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Community organizer and abolitionist Mariame Kaba delivered a keynote address to more than 100 Penn community members on Feb. 20 in The Path to Abolition: Envisioning the End of the Carceral State conference.

Community organizer and abolitionist Mariame Kaba emphasized the importance of mutual aid in getting rid of the prison-industrial complex at Beyond Arrests: Re-Thinking Systematic Oppression's second annual conference

Kaba is known for work focused on dismantling the overlapping interests of government and industry that use policing, imprisonment, and surveillance to solve various types of problems. She delivered the keynote address to more than 100 Penn community members on Feb. 20 as one of four parts of the conference, titled The Path to Abolition: Envisioning the End of the Carceral State. 

Kaba said mutual aid, transformative justice, and universal accountability in activist movements are crucial to her goal of replacing imprisonment and policing with lasting alternatives. She added that it is important to maintain reciprocal relationships for activists and abolitionists — which includes sustaining relationships with people who are incarcerated, their families, and their communities through mutual aid.

“[Mutual aid] is premised on solidarity and not charity, and that's really important. It rejects saviorism. It rejects hierarchy and authoritarianism," Kaba said. "It marries community service with political education and political activism that's actually focused on challenging power and oppressive systems.”

Kaba shared nine solidarity commitments with participants to engage with people who are incarcerated in 2021, including steps such as writing to people who are incarcerated, donating to bail funds, and learning about incarceration and criminalization.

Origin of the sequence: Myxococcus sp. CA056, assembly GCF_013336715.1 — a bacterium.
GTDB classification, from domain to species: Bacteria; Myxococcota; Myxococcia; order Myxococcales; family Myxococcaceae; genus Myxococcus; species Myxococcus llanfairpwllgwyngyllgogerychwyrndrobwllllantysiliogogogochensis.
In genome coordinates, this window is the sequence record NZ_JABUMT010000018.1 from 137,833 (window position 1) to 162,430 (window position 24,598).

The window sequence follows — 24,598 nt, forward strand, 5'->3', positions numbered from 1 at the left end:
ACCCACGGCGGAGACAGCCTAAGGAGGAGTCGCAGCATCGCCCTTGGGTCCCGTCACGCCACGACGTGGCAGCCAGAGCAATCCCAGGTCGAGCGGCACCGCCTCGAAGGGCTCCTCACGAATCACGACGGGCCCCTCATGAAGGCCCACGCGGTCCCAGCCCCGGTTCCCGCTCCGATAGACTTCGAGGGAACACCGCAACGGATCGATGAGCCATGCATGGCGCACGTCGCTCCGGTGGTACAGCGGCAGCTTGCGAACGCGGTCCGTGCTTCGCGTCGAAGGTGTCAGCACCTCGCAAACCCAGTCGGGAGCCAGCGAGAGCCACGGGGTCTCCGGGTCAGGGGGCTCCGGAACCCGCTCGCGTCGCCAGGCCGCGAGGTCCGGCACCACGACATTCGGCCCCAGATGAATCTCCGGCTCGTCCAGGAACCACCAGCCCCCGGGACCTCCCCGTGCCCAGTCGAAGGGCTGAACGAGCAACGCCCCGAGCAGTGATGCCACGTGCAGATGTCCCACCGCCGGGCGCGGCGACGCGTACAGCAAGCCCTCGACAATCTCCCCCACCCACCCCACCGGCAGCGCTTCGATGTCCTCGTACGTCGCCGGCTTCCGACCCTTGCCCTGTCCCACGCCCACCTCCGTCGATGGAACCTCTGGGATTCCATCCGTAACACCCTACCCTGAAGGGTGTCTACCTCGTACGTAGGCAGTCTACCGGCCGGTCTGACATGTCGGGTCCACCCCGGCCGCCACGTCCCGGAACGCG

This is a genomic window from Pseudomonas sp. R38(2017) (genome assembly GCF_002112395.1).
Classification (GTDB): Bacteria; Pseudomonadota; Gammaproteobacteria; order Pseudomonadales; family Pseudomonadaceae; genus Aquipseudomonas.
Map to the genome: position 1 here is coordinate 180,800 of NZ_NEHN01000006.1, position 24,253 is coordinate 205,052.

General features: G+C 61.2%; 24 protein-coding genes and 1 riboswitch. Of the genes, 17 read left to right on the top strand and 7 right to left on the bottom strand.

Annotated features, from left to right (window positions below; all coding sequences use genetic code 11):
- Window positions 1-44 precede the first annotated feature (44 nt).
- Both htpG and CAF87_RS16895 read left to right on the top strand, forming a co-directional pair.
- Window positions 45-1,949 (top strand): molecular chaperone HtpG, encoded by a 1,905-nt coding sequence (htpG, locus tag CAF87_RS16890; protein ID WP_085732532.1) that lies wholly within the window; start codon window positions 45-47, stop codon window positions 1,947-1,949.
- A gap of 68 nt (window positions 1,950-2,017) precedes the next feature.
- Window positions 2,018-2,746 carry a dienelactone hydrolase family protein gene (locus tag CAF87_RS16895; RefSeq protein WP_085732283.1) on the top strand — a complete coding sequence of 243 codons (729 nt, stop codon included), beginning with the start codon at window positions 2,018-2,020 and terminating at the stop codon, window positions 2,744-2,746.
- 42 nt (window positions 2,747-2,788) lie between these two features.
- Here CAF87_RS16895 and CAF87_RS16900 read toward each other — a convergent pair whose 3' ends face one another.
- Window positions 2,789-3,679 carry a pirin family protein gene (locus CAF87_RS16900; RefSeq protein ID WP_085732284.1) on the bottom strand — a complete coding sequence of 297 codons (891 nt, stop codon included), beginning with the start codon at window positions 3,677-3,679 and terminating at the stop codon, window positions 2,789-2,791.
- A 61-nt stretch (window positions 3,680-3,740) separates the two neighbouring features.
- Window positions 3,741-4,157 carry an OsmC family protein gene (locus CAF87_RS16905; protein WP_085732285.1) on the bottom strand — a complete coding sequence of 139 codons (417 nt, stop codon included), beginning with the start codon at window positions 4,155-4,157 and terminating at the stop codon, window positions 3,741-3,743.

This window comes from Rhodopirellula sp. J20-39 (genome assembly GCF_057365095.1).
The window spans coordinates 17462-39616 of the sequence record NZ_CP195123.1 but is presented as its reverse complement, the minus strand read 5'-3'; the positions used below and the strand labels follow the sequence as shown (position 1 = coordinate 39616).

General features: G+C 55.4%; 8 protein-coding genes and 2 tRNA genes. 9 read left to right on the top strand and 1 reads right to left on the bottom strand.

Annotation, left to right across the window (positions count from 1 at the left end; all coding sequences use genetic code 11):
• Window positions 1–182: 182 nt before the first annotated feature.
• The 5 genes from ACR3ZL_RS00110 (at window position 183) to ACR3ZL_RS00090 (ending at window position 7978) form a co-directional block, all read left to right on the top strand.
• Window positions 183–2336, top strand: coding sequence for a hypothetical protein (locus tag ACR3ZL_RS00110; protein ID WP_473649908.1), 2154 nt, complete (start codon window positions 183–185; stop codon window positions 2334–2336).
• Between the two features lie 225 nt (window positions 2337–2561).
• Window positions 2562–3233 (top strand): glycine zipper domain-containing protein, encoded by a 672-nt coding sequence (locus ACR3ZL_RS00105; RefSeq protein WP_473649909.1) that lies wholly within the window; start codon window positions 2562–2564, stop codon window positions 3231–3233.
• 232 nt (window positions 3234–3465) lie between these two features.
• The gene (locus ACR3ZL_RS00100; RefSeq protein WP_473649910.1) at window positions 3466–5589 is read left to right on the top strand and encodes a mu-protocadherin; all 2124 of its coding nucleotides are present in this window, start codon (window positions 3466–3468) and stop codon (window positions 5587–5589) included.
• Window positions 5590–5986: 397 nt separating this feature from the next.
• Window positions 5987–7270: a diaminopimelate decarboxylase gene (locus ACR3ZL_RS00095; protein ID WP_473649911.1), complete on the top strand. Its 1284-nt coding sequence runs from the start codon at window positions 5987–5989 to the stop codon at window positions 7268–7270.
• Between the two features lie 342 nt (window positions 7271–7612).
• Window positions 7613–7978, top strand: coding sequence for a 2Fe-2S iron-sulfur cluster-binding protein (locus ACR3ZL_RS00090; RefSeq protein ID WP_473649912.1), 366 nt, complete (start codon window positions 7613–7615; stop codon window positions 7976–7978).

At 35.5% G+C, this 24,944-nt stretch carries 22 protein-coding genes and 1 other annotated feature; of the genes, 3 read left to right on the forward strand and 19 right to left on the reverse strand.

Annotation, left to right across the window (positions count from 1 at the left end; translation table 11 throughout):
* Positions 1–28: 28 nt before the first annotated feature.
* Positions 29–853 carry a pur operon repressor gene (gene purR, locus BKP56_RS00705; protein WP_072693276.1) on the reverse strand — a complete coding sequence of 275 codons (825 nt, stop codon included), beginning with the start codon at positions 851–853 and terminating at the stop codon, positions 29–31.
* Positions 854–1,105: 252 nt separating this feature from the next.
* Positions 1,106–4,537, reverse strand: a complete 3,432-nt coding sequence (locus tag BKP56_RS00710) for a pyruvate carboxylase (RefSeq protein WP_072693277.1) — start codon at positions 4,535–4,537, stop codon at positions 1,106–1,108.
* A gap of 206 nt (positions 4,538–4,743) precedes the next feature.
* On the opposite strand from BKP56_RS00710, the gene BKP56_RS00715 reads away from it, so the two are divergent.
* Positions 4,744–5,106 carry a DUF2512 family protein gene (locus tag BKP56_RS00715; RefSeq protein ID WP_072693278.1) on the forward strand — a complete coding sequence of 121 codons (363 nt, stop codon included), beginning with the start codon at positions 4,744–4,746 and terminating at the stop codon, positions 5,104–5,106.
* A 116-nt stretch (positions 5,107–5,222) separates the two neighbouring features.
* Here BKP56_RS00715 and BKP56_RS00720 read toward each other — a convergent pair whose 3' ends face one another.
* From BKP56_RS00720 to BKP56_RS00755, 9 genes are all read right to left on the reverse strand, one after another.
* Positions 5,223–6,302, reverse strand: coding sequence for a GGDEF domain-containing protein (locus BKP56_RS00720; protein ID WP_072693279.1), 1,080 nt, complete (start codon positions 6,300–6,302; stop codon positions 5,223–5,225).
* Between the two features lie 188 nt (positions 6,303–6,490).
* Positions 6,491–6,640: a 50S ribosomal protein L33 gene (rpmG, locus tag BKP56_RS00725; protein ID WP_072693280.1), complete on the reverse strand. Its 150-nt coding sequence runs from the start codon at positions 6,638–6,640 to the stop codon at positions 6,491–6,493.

Transformative justice necessitates building trusting and deeply caring relationships because these are the foundation of safer communities," Kaba said. "It insists that we develop the skills needed to prevent, intervene in, and transform harm.”

BARS representatives closed the event by suggesting participants donate to West Philadelphia activist Anthony Smith, who is awaiting trial for arson charges after he was accused of burning a Philadelphia police car at a racial injustice protest. Organizers asked able participants to donate to his Paypal or Cash App to help pay for a lawyer and expert witness for his trial.

BARS conference committee representative and College junior Johanna Doherty, said this year's conference resonated with racial injustice protests that took place around the country following the police killing of George Floyd. 

“Throughout the summer, [there was] new interest for people in abolition and defunding the police, so I think it’s just a really relevant topic right now, and it's really exciting to be able to spread a message that I’ve been able to get involved in for the past couple of years, and [getting] new blood in that idea was really exciting,” Doherty said.

College first year Megha Neelapu said she had been following Kaba’s movement for several years and emphasized Kaba's discussion of the importance of mutual aid.

“So much about abolition is us building relationships and taking care of each other” Neelapu said. “It’s important for Penn students to realize we are all part of this community now, and what’s important fundamentally is taking care of each other and staying safe for Penn and West [Philadelphia].”

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